Lynn nodded, ashamed. Shame, huh, the drugs must be wearing off. She covered her face as she ran out and told herself it was to shield her eyes from the tree.
The day was mostly over by then, the sun barely visible between the towers. Lynn headed home. Her real home, the one without half a roof, but with Tim and Eric. The twins weren’t there when she climbed the stairs. It felt strange being there, even though only a few days had passed. It felt like she was spying on them.
And with good reason. Someone else had been sleeping in the pile of torn cloth she called her bed. In its depths Lynn found a gaudy hat she had seen Russell wear, given to him by some kind colorblind quilt enthusiast.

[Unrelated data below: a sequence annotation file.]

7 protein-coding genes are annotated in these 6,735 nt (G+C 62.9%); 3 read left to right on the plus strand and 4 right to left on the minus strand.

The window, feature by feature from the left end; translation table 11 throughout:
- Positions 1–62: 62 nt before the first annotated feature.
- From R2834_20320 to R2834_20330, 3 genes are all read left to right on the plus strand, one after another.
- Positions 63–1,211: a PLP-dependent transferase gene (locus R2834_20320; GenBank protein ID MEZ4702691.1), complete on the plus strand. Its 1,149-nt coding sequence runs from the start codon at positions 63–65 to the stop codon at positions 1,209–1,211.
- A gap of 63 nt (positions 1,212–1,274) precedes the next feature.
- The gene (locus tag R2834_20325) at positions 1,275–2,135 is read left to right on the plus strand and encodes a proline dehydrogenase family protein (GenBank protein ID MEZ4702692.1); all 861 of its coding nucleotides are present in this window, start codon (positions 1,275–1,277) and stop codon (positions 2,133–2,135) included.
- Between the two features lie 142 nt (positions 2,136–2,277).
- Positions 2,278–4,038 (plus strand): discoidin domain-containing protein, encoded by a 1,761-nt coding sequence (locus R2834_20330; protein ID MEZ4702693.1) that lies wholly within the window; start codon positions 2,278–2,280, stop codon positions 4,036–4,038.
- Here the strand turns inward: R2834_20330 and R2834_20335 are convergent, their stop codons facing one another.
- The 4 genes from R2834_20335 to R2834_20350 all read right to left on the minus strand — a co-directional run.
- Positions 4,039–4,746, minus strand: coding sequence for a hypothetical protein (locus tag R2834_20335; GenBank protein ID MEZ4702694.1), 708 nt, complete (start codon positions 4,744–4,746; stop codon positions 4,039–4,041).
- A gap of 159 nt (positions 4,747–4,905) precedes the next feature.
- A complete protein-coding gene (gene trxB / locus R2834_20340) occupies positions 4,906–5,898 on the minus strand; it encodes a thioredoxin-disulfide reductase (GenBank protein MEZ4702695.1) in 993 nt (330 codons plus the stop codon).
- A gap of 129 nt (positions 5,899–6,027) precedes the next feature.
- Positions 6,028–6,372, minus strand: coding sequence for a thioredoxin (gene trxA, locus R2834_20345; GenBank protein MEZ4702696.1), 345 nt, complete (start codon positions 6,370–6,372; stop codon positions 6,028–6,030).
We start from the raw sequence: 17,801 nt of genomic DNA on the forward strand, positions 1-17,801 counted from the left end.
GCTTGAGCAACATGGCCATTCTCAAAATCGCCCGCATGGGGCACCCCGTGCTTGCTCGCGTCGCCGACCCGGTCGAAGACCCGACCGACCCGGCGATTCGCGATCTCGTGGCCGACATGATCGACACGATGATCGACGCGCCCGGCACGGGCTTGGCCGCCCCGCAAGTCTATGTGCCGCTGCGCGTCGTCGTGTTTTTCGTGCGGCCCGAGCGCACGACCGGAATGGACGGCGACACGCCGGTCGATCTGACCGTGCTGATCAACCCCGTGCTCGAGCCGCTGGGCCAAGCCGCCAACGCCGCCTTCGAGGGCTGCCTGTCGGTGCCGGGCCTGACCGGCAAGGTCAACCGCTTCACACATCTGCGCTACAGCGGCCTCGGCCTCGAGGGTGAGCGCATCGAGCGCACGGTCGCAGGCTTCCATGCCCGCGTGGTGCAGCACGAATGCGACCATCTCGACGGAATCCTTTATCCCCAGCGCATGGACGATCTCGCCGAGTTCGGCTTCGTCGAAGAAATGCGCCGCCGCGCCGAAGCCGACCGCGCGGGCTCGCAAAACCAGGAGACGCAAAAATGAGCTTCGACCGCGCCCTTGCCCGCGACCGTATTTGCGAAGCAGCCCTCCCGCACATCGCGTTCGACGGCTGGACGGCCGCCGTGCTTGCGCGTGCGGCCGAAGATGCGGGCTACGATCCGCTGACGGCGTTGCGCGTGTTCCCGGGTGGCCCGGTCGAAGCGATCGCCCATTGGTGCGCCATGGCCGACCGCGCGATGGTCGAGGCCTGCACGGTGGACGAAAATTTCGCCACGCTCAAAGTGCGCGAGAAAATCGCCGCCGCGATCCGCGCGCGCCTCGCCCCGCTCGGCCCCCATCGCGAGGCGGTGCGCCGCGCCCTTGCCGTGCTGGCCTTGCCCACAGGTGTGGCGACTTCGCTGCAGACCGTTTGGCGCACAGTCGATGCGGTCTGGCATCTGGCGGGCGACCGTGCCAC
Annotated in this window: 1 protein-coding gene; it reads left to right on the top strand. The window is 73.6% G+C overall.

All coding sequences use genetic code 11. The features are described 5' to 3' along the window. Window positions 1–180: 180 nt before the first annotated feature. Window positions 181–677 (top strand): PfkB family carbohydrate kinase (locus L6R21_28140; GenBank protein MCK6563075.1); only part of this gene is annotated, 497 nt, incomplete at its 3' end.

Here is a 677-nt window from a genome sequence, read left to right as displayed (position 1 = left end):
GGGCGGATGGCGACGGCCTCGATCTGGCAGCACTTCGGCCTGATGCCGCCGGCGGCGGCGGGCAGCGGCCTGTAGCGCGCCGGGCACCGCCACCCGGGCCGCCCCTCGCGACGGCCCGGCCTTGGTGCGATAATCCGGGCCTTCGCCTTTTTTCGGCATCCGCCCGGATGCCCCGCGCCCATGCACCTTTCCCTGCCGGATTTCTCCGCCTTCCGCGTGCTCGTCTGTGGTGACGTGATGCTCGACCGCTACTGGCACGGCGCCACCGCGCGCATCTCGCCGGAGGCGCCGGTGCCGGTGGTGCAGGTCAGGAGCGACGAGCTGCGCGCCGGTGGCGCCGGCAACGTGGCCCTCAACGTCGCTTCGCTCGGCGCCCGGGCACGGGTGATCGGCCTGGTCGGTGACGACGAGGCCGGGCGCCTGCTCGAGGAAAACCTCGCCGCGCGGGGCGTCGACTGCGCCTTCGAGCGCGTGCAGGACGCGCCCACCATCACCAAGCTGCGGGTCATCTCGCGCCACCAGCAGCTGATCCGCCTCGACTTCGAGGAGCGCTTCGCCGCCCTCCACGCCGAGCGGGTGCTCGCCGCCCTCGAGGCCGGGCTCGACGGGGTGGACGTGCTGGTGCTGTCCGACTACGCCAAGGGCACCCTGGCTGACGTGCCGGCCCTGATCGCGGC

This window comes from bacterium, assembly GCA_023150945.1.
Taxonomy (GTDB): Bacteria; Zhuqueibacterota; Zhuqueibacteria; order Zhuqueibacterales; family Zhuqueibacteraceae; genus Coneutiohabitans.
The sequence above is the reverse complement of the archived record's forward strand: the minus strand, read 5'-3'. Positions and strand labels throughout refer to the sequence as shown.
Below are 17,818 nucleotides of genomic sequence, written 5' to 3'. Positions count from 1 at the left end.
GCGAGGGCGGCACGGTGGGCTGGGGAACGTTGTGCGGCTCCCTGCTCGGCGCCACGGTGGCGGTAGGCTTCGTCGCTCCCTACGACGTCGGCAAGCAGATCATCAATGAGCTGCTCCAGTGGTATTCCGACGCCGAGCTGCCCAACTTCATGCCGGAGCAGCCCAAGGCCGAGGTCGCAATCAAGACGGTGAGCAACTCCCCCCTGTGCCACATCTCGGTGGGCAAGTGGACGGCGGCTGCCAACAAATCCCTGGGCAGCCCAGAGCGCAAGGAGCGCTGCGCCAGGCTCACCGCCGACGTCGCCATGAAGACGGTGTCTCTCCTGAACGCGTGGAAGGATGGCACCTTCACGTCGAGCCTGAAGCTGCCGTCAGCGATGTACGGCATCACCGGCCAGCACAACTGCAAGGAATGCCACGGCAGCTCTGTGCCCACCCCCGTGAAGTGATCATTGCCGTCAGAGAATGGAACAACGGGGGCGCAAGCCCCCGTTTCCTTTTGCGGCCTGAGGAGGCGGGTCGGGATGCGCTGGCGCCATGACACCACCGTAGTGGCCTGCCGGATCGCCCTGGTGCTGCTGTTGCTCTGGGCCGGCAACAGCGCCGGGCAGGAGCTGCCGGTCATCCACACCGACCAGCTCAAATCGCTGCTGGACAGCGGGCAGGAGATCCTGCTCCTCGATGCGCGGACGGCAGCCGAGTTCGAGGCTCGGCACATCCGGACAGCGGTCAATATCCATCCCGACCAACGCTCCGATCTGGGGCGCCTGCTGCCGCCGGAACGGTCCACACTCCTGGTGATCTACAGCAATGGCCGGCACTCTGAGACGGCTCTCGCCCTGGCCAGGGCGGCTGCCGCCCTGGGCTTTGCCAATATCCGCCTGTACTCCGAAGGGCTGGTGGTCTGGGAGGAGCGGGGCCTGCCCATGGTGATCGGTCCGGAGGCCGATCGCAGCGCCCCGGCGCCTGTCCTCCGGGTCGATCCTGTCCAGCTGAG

So the twins found someone else to take care of them while she was gone. Big deal, this was her home, Russell would surely go back to wherever he used to spend his nights now that she had returned. Lynn smirked at how easily she’d been replaced. She never asked for this responsibility, but she took some pride in protecting Tim and Eric, even if they barely spoke to her anymore. Even if she had been utterly consumed by her struggle against the Beast. Even if she couldn’t remember the last time she brought them food.
Lynn stumbled out of the tower that wasn’t her home anymore. Not for a while. For the second time today, Lynn questioned her mission.
She looked up to find Tim stare back at her from across the street. Lynn saw herself through his eyes. Disheveled, bloodied, reeking of slime. Gone for days, not truly back. Lynn couldn’t read his expression, but she saw disgust on his face nonetheless. She ran.